Family, Random DJB Thoughts
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Farewell 2013; Hello 2014

Brown Family December 22, 2013
It is the season for musing on the year that is rapidly passing away and making resolutions for the year ahead.  I tend to use this blog to reflect on items throughout the year (see – among many others – thoughts on the Presidential Inaugural Prayer Service, preseason baseball, wonderful European travel, fathers, live music set in the midst of the beautiful Shenandoah Valley, “stay-cations”, holiday weekends, our year in photos, and 21st birthday celebrations.) So I have only one additional reflection today…but I have several resolutions.  I’ve found that when I call out my resolutions publicly, I tend to keep them.  (Funny how that works!)  But first, let’s look back.

I am a lucky man.  The picture above pretty much explains it all.  As Claire and Andrew have passed significant life milestones, I have often written about my wonderful children.  They aren’t perfect, but they do give me a great deal of pleasure (when they aren’t driving me crazy.  Have you seen those rooms!?!) However, I’ve been reminded over this holiday season how lucky I am – in fact how lucky the three of us are – to have Candice in our lives as wife and mother.  I like the Urban Dictionary definition of “marrying up” – as they note that “back in the day this would have been used of marrying someone higher up in society, but nowadays it’s just generally when someone is punching above their weight in the romance department.”  That fits me to a T.

We have had a wonderful holiday season in 2013 due – in large measure – to Candice and the way she is so intentional about our life today.  Because the twins’ birthday comes close to Christmas Day, we’ve traditionally focused more on Advent during December, leaving the decorations, gifts, and parties until the 25th and the 12 days of Christmas.  And this year, we had an especially thoughtful Advent season, that included daily reflections; lots of music, including Andrew’s solo in Messiah, two different services of Lessons and Carols, and the traditional Institute of Musical Tradition holiday concert with the talented Robin Bullock; time to reflect with friends; and wonderful meals both at home and in some great restaurants.  (Check out Gracie’s if you are ever in Providence, and then eat breakfast and lunch in their affiliated bakery, named Ellie’s.  Candice found them both – Gracie’s on our last trip and Ellie’s on this visit – and I’ve seldom eaten so well!)

This year Candice has led the family renaissance in health. After working faithfully on a daily basis to come back from her double whammy of severe concussion and hip replacement, she has supported me as I’ve tried to live a more healthful life.  (More on that below.) With her intentional focus, she has reached out to friends and has made connections a big part of our life as empty nesters. My job wouldn’t be as satisfying without Candice’s support – from listening to concerns to cheering success stories and commenting on upcoming speeches. She keeps the business part of the family on track, which is a big relief to all four of us. When the heating system decides to die (as it did this fall), Candice plays the role of general contractor in researching the new equipment and getting all the workers to the right place at the right time.  She doesn’t have many flaws, but she does have a few.  She can’t carry a tune in a bucket.  (She’s like my father in that respect.)  But even that has been good for me, as she thinks I’m a great guitar player and she has supported my mid-life crisis-fueled Guitar Acquisition Syndrome with gusto.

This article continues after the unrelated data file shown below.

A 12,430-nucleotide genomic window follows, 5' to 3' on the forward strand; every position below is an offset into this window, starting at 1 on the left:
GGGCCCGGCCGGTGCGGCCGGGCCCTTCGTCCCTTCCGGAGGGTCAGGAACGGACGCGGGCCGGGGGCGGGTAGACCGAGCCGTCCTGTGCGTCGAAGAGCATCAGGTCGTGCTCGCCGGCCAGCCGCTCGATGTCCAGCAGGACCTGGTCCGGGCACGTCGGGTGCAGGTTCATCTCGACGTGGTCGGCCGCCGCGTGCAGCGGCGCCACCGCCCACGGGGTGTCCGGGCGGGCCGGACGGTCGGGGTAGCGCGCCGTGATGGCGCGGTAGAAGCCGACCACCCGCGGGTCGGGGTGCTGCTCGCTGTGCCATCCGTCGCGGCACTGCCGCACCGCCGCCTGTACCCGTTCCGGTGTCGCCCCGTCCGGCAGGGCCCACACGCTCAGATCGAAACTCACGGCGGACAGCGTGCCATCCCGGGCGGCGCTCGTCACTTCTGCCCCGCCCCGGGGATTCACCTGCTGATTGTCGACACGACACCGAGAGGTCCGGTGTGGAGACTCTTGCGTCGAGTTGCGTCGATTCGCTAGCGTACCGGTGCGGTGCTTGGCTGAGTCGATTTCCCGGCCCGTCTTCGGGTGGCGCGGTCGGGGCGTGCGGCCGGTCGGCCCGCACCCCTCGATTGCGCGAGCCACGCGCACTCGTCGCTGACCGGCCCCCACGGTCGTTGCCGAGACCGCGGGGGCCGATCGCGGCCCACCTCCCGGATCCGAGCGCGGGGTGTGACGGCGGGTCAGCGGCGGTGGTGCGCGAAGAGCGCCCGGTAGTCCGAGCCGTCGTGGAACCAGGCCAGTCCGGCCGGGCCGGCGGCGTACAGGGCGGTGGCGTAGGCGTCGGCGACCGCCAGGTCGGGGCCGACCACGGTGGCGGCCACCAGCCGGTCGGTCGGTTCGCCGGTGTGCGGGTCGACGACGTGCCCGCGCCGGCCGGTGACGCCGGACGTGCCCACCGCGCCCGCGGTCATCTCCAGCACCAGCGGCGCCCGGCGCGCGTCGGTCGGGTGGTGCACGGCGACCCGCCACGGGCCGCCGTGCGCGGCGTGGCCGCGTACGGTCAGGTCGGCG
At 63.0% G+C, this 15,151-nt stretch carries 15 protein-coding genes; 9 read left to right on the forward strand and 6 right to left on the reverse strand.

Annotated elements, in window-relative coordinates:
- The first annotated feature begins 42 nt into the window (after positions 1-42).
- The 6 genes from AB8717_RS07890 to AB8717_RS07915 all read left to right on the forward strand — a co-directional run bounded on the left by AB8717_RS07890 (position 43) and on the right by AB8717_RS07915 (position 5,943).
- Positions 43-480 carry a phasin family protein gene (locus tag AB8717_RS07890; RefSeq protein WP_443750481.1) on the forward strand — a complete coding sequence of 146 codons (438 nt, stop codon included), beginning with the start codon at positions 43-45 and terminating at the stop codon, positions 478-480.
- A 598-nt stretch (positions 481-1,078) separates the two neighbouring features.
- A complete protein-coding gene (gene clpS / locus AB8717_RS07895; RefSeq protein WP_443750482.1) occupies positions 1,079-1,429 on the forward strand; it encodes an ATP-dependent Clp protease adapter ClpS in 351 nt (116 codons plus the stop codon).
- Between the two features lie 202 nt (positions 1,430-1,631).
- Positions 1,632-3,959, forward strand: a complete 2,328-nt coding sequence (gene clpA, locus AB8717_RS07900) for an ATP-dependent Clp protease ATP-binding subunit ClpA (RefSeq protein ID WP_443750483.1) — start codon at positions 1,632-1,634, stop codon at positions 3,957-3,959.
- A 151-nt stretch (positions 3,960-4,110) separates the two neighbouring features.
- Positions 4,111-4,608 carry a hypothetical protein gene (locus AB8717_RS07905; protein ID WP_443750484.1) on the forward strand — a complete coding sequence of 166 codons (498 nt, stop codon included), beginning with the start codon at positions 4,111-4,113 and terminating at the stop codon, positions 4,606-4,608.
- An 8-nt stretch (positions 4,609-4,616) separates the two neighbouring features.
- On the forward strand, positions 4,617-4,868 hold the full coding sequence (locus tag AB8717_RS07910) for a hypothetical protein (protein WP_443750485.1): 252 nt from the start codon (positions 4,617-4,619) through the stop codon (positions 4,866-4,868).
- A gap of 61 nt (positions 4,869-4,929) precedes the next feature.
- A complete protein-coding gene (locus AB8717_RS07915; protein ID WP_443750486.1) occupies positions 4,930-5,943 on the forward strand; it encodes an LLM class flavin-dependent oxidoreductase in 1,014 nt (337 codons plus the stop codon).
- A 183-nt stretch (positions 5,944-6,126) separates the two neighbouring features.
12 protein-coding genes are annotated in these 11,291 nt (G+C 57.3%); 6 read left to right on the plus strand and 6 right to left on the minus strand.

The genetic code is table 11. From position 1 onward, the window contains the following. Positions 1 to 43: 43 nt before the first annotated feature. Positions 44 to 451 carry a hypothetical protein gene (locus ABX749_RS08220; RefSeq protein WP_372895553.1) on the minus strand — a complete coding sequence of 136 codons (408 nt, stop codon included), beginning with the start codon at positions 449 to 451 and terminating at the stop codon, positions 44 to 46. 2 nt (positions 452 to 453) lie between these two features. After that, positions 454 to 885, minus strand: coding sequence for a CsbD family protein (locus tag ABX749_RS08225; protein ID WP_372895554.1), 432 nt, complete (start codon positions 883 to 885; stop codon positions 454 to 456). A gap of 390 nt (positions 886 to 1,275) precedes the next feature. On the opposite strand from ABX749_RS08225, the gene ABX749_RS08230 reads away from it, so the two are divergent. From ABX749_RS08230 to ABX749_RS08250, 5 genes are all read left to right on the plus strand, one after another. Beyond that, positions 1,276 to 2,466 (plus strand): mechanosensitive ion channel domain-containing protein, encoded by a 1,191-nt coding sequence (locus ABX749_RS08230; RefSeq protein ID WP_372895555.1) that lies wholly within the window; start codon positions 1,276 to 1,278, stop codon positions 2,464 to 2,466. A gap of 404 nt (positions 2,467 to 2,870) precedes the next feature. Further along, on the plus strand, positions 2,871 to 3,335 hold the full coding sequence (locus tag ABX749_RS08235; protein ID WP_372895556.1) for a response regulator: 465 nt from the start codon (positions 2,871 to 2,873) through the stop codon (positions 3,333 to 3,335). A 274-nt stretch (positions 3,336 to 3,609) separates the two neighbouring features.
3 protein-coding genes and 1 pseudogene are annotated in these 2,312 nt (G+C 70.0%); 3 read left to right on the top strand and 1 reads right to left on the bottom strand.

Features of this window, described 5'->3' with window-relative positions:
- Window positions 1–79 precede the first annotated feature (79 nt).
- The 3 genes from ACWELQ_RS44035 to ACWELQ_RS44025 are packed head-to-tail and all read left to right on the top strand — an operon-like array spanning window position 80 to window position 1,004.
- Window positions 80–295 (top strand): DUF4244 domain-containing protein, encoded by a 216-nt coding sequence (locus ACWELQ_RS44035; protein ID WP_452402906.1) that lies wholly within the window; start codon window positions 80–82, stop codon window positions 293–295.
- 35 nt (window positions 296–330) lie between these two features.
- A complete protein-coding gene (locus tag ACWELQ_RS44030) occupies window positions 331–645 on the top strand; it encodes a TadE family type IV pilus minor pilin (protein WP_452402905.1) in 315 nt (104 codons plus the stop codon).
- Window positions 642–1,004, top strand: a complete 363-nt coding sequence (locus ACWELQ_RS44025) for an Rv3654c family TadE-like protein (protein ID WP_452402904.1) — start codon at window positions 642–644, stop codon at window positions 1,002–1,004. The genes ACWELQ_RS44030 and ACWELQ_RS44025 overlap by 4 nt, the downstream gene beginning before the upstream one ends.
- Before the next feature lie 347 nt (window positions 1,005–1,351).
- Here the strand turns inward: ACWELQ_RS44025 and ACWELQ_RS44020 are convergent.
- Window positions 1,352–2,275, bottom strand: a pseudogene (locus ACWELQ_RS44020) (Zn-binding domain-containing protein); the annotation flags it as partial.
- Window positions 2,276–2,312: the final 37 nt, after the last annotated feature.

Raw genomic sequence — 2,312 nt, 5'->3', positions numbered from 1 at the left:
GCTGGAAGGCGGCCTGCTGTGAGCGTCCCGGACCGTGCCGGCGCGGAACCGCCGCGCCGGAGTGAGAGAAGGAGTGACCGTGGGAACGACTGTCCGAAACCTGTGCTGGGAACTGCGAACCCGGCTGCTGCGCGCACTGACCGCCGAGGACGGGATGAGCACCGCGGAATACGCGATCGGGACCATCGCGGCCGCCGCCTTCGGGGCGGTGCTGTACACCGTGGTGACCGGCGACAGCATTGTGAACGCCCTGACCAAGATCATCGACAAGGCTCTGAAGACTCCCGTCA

For this holiday season, we’re continuing a tradition of having a special family celebration for each of the 12 days of Christmas. This was Candice’s idea, and she makes sure it takes place each year.  On Christmas Day 2013 we helped serve food at our parish’s Christmas dinner for the homeless and those in the neighborhood who don’t have anyone else to celebrate with, then we had a family friend over for dinner and a film. The day after – we simply made sure we exercised!  Yesterday, we celebrated over lunch with Andrew’s godparents.  Tonight, we’ll all take in a play at Arena Stage.  You get this gist…just a little something nice on each day to celebrate community, family, friends, and the season.

I’ll end this reflection of 2013 where I began.  I am a lucky man.  Thank you, my love.

New years bring new resolutions.  I have found that if I make a resolution public then I keep it – such as stating on my then-Facebook page in February of 2012 that I was giving up sodas.  I haven’t had a drop of soda in almost two years (and I had a 2-4 Diet Coke-a-day habit) and I feel much better.  So here goes.

As I began 2013, I resolved privately – with a great deal of help and prodding from Candice – to focus on my health.  My excuse was that in helping to bring Candice back from her injuries, I had let myself go. But that didn’t do much for me.  I was fluctuating between 210 and 220 pounds – well above where I should be – and simply wasn’t feeling well much of the time.

But after a commitment to go six months with a personal trainer (then extended for the rest of the year…and then on into 2014), I kept that resolution.  At the end of the year I weighed 15 pounds less than at the beginning of the year (and was fluctuating between 187 and 197…a significant improvement!  I was visiting the gym on average five days a week. At the beginning of the year I didn’t even know what a “plank” was…now I can hold one for a while before I collapse. Thanks to Sue Immerman at MAD Fitness, Washington Sports Club, and Tanya Colucci at Transform Holistic Healing and Wellness Studio, I’ve made some progress on this front.

So my first resolution is to continue last year’s resolution.  I hope to end 2014 another 15 pounds down from where I am now, and to solidify the change in lifestyle.